Agronomist notebook: Dealing with whiteflies, thrips on tomato farm

National Youth Service personnel in a tomato greenhouse at the farm named Tumaini Farm Unit in Nyandarua County.

Photo credit: Francis Mureithi | Nation Media Group

What you need to know:

  • Whiteflies suck the cell sap from plant leaves and produce a sticky substance known as honeydew.
  • The presence of eggs on the leaves is an indication of a new generation of whiteflies, hence the need to control them.
  • Yellow sticky traps can also be used to control the whiteflies as the pest are attracted to the yellow colour.
  • Thrips are attracted to white and yellow blossoms and easily transmit the tomato spotted wilt virus.

Apart from Tuta absoluta, which is also known as the tomato leaf miner, there are other pests such as whiteflies and thrips that affect tomatoes and lower their yields.

Whiteflies suck the cell sap from plant leaves and produce a sticky substance known as honeydew.

A high infestation of whiteflies on the plants makes them extremely weak. The honeydew makes it difficult for the plant to carry out photosynthesis, as it blocks the stomata on the leaves.

With time, the honeydew gives way to a black, sooty substance on the surface of leaves, a sign that whiteflies have been feeding on the plant sap.

One may also notice the presence of ants as they are attracted to the honeydew since it is sweet-tasting. The leaves wilt, turn yellow or pale as the crop gets stunted.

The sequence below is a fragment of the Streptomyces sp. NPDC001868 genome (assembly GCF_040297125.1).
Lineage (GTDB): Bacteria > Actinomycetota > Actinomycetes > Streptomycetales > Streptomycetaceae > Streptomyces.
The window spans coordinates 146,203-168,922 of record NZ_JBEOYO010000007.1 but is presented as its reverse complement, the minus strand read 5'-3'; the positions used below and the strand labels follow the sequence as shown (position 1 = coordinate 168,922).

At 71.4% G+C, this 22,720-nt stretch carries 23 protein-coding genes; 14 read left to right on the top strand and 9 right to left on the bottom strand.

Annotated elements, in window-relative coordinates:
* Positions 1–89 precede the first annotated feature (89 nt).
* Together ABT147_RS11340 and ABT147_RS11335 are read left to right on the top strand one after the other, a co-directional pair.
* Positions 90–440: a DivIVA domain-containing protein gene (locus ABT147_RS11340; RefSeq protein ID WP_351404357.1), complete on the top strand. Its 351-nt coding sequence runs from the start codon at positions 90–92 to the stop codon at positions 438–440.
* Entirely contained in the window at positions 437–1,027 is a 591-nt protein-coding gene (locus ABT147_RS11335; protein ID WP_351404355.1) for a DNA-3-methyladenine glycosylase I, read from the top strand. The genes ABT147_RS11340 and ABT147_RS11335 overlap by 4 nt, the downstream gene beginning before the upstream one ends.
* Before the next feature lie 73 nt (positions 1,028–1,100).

New generation of whiteflies

Moses scouts for whiteflies on the underside of the leaves, around the veins looking for white insects, eggs or the larva.

The presence of eggs on the leaves is an indication of a new generation of whiteflies, hence the need to control them.

The eggs hatch into larva, which also starts feeding on the cell sap. One may also easily notice the whiteflies by shaking the plant and small, white flying insects will fly away.

Whiteflies infestation is high during the warm season and affects a wide variety of crops, including French beans. They are usually active during the day.

Whiteflies should be controlled earlier to avoid a decrease in yields. To begin with, start by observing field hygiene as unwanted plants act as a breeding ground for the pests.

Avoid planting tomatoes in a field where whiteflies host plants such as beans had been previously planted as this helps in breaking the pest life cycle.

Rainy season

Go for systemic chemicals, which are absorbed by the plant’s leaves. The whiteflies, being sucking insects,  will suck the chemicals in the sap.

It is also important to use chemicals with a different active ingredient as the pests easily develop resistance.

While spraying, especially in the rainy season, use a spreader or sticker as this prevents the chemicals from being washed away by the raindrops. 

It also ensures the chemicals efficiently spread on the leaves’ surface and penetrate to the underside.

Yellow sticky traps can also be used to control the whiteflies as the pest are attracted to the yellow colour.

Market trends

Apart from whiteflies, Moses has battled thrips, a common tomato pest. They are small, black or slivery slender insects that suck juices from tomato leaves, flowers and fruits. Affected plants appear discoloured, twisted and sometimes scarred. 

The thrips leap or fly for shorter distances when disturbed. Affected fruits usually have marks on the surface of the fruit. Since thrips highly affect onions, it is vital to avoid planting tomatoes next to onions or where the previous crop was onions.

Thrips are attracted to white and yellow blossoms and easily transmit the tomato spotted wilt virus.

Mechanical method such as the use of the blue stick traps can be used to trap thrips as they are attracted to the blue colour. This is what Moses has been using.

In our next article, we shall focus on the current market trends of tomatoes.

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